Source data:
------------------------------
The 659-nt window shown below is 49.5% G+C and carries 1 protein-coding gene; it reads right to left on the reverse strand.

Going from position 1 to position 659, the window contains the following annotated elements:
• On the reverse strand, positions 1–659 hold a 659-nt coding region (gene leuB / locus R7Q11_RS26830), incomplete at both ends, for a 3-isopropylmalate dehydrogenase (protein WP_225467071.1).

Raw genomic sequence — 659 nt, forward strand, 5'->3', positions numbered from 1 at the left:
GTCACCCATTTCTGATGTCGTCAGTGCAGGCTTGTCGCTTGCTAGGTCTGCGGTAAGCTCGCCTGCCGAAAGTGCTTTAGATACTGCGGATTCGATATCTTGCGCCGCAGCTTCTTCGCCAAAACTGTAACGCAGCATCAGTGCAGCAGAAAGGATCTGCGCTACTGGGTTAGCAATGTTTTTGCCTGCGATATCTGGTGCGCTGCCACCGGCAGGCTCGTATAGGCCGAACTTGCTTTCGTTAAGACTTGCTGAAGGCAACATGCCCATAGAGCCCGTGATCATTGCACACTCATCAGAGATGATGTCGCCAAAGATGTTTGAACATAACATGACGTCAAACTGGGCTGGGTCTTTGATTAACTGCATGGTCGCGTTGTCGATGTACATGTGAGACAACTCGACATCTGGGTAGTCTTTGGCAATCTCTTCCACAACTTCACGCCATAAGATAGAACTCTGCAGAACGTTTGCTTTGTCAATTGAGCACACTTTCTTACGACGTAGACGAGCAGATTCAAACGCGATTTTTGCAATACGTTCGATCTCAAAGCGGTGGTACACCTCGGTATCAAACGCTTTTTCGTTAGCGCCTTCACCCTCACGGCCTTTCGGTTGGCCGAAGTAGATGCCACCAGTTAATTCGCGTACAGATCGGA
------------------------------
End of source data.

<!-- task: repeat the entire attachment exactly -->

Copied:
The 659-nt window shown below is 49.5% G+C and carries 1 protein-coding gene; it reads right to left on the reverse strand.

Going from position 1 to position 659, the window contains the following annotated elements:
• On the reverse strand, positions 1–659 hold a 659-nt coding region (gene leuB / locus R7Q11_RS26830), incomplete at both ends, for a 3-isopropylmalate dehydrogenase (protein WP_225467071.1).

Raw genomic sequence — 659 nt, forward strand, 5'->3', positions numbered from 1 at the left:
GTCACCCATTTCTGATGTCGTCAGTGCAGGCTTGTCGCTTGCTAGGTCTGCGGTAAGCTCGCCTGCCGAAAGTGCTTTAGATACTGCGGATTCGATATCTTGCGCCGCAGCTTCTTCGCCAAAACTGTAACGCAGCATCAGTGCAGCAGAAAGGATCTGCGCTACTGGGTTAGCAATGTTTTTGCCTGCGATATCTGGTGCGCTGCCACCGGCAGGCTCGTATAGGCCGAACTTGCTTTCGTTAAGACTTGCTGAAGGCAACATGCCCATAGAGCCCGTGATCATTGCACACTCATCAGAGATGATGTCGCCAAAGATGTTTGAACATAACATGACGTCAAACTGGGCTGGGTCTTTGATTAACTGCATGGTCGCGTTGTCGATGTACATGTGAGACAACTCGACATCTGGGTAGTCTTTGGCAATCTCTTCCACAACTTCACGCCATAAGATAGAACTCTGCAGAACGTTTGCTTTGTCAATTGAGCACACTTTCTTACGACGTAGACGAGCAGATTCAAACGCGATTTTTGCAATACGTTCGATCTCAAAGCGGTGGTACACCTCGGTATCAAACGCTTTTTCGTTAGCGCCTTCACCCTCACGGCCTTTCGGTTGGCCGAAGTAGATGCCACCAGTTAATTCGCGTACAGATCGGA